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Alabama Appleseed gets NFL grant for criminal justice reform work

Smiling african girl sitting at desk in class room and looking at camera. Portrait of young black schoolgirl studying with classmates in background. Happy smiling pupil writing on notebook.

An Alabama nonprofit is one of six social justice organizations to have recently received a grant from the NFL’s Inspire Change initiative. 

The Alabama Appleseed Center for Law and Justice in Montgomery was selected by a joint group of NFL players and owners to receive one of the grants, which the nonprofit will use toward the organization’s Fair Schools, Safe Communities campaign, which is working to dismantle the state’s schools-to-prison pipeline, according to the nonprofit’s website.  

“This grant is going to make a significant difference in our work for justice and equity in Alabama. Appleseed is a group of lawyers and research nerds so to get support from the NFL was a thrilling surprise for us,” said Carla Crowder, executive director of Alabama Appleseed, in a message to APR on Saturday. 

Anna Isaacson, senior vice president of Social Responsibility for the National Football League, told APR on Monday that the league works closely with the players coalition to identify groups that are making positive impacts in their communities. 

And so the players coalition actually brought forth, Alabama Appleseed to us. They had done a lot of work with them locally on the ground and suggested that they were an organization that we would really should really look into further as someone deserving of an Inspire Change social justice grant,” Isaacson said. 

Jon Nabavi, vice president of Public Policy & Government Affairs at the NFL, explained to APR that the league is listening to calls for action coming from within its own organization and from fans. 

“While we’re not an advocacy organization – we play football here at the NFL – It’s obviously of utmost importance to so many of our players, our folks internally here at the league, and many of our fans and our owners,” Nabavi said. 

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Nabavi pointed out that the NFL was the only sports league to have signed on to federal criminal justice reform legislation filed in the U.S. Congress during the last session.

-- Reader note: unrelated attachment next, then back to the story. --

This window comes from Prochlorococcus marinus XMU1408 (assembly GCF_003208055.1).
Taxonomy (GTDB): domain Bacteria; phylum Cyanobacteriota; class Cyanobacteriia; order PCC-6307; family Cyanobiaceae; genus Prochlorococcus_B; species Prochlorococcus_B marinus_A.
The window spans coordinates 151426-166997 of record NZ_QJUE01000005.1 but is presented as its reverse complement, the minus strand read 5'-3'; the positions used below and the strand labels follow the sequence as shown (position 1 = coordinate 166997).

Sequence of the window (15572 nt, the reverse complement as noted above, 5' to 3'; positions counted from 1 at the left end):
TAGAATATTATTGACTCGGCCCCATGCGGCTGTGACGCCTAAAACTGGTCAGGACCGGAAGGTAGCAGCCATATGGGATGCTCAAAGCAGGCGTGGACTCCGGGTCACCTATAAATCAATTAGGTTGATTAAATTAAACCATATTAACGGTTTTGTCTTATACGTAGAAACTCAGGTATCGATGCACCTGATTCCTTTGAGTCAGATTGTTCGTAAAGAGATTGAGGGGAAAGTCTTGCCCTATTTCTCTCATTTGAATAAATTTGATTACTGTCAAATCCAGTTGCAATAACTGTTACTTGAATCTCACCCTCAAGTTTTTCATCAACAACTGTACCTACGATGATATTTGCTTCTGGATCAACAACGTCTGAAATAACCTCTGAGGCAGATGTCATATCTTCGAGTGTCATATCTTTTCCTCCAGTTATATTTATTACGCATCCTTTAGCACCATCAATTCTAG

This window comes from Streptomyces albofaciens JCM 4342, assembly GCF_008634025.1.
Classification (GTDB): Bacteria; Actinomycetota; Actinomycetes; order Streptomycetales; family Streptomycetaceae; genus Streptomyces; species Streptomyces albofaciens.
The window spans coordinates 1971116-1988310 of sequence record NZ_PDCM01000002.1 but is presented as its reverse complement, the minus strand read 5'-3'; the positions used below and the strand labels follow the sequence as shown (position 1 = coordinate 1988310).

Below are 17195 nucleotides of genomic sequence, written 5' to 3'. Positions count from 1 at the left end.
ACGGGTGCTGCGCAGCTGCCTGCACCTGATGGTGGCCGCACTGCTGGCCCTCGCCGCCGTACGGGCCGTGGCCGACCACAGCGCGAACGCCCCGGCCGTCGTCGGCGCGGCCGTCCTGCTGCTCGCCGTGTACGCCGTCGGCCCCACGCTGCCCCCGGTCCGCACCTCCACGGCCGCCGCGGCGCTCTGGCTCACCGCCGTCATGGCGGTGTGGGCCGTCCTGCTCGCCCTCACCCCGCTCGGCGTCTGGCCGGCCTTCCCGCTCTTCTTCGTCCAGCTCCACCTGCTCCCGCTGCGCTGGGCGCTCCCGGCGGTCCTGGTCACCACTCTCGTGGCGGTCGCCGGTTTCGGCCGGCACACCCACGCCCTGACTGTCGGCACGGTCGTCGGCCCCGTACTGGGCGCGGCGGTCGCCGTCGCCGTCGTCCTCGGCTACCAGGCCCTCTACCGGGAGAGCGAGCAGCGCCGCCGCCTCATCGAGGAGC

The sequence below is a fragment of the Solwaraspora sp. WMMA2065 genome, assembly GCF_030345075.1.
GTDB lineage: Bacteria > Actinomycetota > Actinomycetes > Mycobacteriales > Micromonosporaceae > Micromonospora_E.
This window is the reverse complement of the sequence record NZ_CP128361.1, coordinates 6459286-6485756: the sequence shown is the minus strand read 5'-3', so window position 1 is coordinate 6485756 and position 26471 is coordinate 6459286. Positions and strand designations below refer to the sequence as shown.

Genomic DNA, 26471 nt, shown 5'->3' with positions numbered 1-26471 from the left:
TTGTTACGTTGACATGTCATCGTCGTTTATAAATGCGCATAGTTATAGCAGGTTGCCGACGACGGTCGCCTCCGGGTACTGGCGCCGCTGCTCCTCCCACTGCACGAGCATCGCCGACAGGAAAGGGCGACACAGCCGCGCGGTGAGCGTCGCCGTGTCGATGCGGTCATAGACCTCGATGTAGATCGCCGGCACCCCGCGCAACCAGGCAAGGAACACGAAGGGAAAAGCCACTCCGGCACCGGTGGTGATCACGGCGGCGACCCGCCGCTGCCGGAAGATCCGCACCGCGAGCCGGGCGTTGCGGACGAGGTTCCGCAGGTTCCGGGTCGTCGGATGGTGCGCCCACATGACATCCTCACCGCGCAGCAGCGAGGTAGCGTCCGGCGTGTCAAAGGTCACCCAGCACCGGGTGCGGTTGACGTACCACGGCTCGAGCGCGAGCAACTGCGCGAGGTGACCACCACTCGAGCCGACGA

The NFL endorsed the bipartisan legislation called the First Step Act, which was signed into law by President Donald Trump on Dec. 21, 2018, and reduced federal mandatory minimum sentences for some low-level drug crimes. 

“I think what we recognize also is that the federally incarcerated population is is fractional compared to the amount of folks that are engaged with the criminal justice system at the state level,” Nabavi said. “So that’s where a lot of the work is going to be taking place, and this is a way for the players coalition and the league to further that commitment.” 

The NFL’s Inspire Change program is part of the league’s and the Player’s Coalition’s $90 million commitment to combating social inequality. The grant program, now in its second year, formed after league owners and players began working with one-another in late-2017 following player national anthem protests that began a year before seeking to bring attention to racial inequality. 

Separate from the NFL’s Inspire Change initiative, the Players Coalition is a group of current and former players “with the collective goal of MAKING AN IMPACT ON SOCIAL JUSTICE AND RACIAL EQUALITY at the federal, state and local levels through advocacy, awareness, education, and allocation of resources,” according to the nonprofit’s website.

Crowder expressed gratitude for the interest the Players Coalition is taking into Alabama’s prison crisis, and in the work the coalition will do with the Montgomery nonprofit.

“Appleseed is heartened by the fact that the prison crisis in Alabama is now on the radar of the Players Coalition. This incredible group of advocates is using their voices and their influence to shift policy and change lives. They are working to address systemic inequality and racism in this country and challenge mass incarceration,” Crowder said in a statement. “As we all know, Alabama is obsessed with football. So when football players care about an issue and become vocal, Alabamians pay attention.”

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“Already, the Players Coalition is making a difference in Louisiana, Philadelphia, Tampa Bay, and Atlanta, and other places with NFL teams. But players with Alabama roots are interested in helping our reform efforts here, even though Alabama doesn’t have an NFL team. We think that says a lot about their commitment,” She said.


Eddie Burkhalter is a reporter at the Alabama Political Reporter. You can email him at [email protected] or reach him via Twitter.

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